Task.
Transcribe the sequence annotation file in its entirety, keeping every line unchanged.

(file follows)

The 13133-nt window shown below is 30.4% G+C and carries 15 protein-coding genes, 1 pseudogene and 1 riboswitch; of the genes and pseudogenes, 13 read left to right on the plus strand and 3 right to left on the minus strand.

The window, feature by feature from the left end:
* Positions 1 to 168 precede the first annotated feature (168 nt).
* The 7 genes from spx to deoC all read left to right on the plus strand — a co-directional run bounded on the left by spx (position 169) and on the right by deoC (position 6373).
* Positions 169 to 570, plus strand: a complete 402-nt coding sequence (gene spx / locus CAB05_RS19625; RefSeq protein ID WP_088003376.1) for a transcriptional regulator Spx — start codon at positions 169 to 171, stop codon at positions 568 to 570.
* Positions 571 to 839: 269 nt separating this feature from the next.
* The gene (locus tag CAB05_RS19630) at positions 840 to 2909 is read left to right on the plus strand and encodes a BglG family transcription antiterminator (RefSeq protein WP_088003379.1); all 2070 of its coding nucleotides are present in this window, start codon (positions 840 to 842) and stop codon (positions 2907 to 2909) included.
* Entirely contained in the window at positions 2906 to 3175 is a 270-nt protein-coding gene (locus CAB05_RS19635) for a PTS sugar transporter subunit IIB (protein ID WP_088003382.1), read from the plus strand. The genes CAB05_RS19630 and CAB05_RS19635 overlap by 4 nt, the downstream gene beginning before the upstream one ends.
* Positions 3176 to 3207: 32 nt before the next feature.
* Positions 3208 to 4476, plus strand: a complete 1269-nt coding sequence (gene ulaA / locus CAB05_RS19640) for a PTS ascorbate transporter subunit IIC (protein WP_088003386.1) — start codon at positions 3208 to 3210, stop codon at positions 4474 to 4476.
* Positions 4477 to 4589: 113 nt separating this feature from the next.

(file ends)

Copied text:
The 13133-nt window shown below is 30.4% G+C and carries 15 protein-coding genes, 1 pseudogene and 1 riboswitch; of the genes and pseudogenes, 13 read left to right on the plus strand and 3 right to left on the minus strand.

The window, feature by feature from the left end:
* Positions 1 to 168 precede the first annotated feature (168 nt).
* The 7 genes from spx to deoC all read left to right on the plus strand — a co-directional run bounded on the left by spx (position 169) and on the right by deoC (position 6373).
* Positions 169 to 570, plus strand: a complete 402-nt coding sequence (gene spx / locus CAB05_RS19625; RefSeq protein ID WP_088003376.1) for a transcriptional regulator Spx — start codon at positions 169 to 171, stop codon at positions 568 to 570.
* Positions 571 to 839: 269 nt separating this feature from the next.
* The gene (locus tag CAB05_RS19630) at positions 840 to 2909 is read left to right on the plus strand and encodes a BglG family transcription antiterminator (RefSeq protein WP_088003379.1); all 2070 of its coding nucleotides are present in this window, start codon (positions 840 to 842) and stop codon (positions 2907 to 2909) included.
* Entirely contained in the window at positions 2906 to 3175 is a 270-nt protein-coding gene (locus CAB05_RS19635) for a PTS sugar transporter subunit IIB (protein ID WP_088003382.1), read from the plus strand. The genes CAB05_RS19630 and CAB05_RS19635 overlap by 4 nt, the downstream gene beginning before the upstream one ends.
* Positions 3176 to 3207: 32 nt before the next feature.
* Positions 3208 to 4476, plus strand: a complete 1269-nt coding sequence (gene ulaA / locus CAB05_RS19640) for a PTS ascorbate transporter subunit IIC (protein WP_088003386.1) — start codon at positions 3208 to 3210, stop codon at positions 4474 to 4476.
* Positions 4477 to 4589: 113 nt separating this feature from the next.